The final segment is far more brutal than anything Ike and Addley have extolled--and they've performed acts of degredation, closed-fist maiming and decaptiation before they're held accountable. Their penance is a savage moment of redemption for the girls, certainly inspired by Last House and the original Spit, yet there's an orchestrated cheekiness to the survivors' vengeance. Drano being forced down the throat of Ike prior to being crowned by a t.v. is masterful manipulation of nihilistic humor, while Addley having his crotch split by an axe and then asphyxiated is a perfect eye-for-an-eye moment. Let's not forget the perfectly nutty felling of Mother by an inflatable tit.
How this woman could sanction having such a thing in her house is telling of her own personal whims and perversions, much less her dread of "Queenie," a purported sister lurking out in the woods set upon killing her. The boys have been trained in the art of violence partly because their mommy is fucking evil, but her primary motive is to have a pair a burly, capable watchdogs at her beckon call. While Addley questions the actual existence of Queenie, smartly cueing an element of confusion to his bloody upbringing, we learn in the final moments there is such a thing. Worse, it's our pared-down duo of Abbey and Trina who find out the hard way. While these types of "shock" endings (remember Jason jumping out of Crystal Lake in Friday, which leads us to beleive both film crews were well in touch with one another) have zero appeal to today's desensitized horror audience, the Queenie leap back in 1980 was scary as hell for its time.
The other moment of squeamishness to Mother's Day (and it's the most horrific moment of the entire film) comes when Abbey is lowering Trina out of Ike and Addley's workout room in a sleeping bag. The film alludes to the girls having worked this stunt out of their dorm window in their collegiate years, and that's what makes the sight of the cord cutting deep into Abbey's hands as she tries to hold Trina in suspension overtop Addley's head absolutely painful. The sequence is gory and excruciating and it adds to her well-illustrated feeling of possible failure, given this trick has served the girls so well in the past. Abbey is responsible for a sickly, pain-in-the-ass mother, thus her trials seem even more unfair than what the historically abused Jackie suffers, yet it's Abbey who rises up and uses her own angst and frustrations as a catharsis.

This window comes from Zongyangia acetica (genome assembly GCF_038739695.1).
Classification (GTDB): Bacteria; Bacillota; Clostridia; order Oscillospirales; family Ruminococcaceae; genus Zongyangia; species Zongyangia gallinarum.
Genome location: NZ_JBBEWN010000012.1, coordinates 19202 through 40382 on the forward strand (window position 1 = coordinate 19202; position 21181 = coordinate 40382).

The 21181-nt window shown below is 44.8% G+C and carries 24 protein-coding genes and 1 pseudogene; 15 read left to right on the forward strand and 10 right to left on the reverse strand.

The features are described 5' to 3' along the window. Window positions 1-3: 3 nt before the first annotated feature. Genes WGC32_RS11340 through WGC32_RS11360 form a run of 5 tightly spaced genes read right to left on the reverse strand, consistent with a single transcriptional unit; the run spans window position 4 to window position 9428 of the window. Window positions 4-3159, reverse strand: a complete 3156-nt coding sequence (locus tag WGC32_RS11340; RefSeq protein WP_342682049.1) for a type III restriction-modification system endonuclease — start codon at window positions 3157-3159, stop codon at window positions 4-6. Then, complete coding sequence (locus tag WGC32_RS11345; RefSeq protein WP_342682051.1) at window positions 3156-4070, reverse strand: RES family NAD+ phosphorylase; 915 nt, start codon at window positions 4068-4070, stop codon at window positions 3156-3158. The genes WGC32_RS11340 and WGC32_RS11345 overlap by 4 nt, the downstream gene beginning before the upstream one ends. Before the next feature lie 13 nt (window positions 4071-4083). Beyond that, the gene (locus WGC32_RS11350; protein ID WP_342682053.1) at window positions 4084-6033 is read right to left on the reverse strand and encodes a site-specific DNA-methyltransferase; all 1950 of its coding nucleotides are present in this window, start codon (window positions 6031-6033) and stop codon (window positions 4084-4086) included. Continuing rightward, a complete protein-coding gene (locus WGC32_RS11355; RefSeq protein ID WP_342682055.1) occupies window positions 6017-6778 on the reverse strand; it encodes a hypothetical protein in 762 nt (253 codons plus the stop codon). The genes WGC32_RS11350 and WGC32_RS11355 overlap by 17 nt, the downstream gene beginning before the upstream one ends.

On the face, Mother's Day appears to have no conscience. After the nutty opening with Mother attending a life empowerment conference, she offers a ride to a pair of scruffy hippies who seem to be intent on mugging her and jacking her car. All of it is a ruse to set up a car breakdown and subsequent attack by Ike and Addley. Try not to laugh when you see the blood splatter all over the collar of the girl prior to her boyfriend's beheading. The premise is immediately deplorable, but Mother's Day immediately switches gears to gain its audience's affection by showing Abbey, Jackie and Trina going over slides of their old college photos, which sets up the film on a shrewd note. We already like these girls (or "lesbeens" as an old hick store owner calls them) and we know they're bound for trouble. At least the girls, self-dubbed "The Rat Pack" are capable of a get-back, and that's why this film is one of the better eighties slasher flicks.
Amongst the special features of this Anchor Bay reissue is behind-the-scenes footage of test effects, plus a glorifying testimonial from next-gen director Eli Roth, who can't find enough superlatives to praise this version. If you've seen it as many times as he has, you're a right sickie, but it's also understood. Troma began their trash legacy as trashy as you could get, but there's an intelligence to the 1980 Mother's Day that's even more domineering than Rose Ross' haunting performance.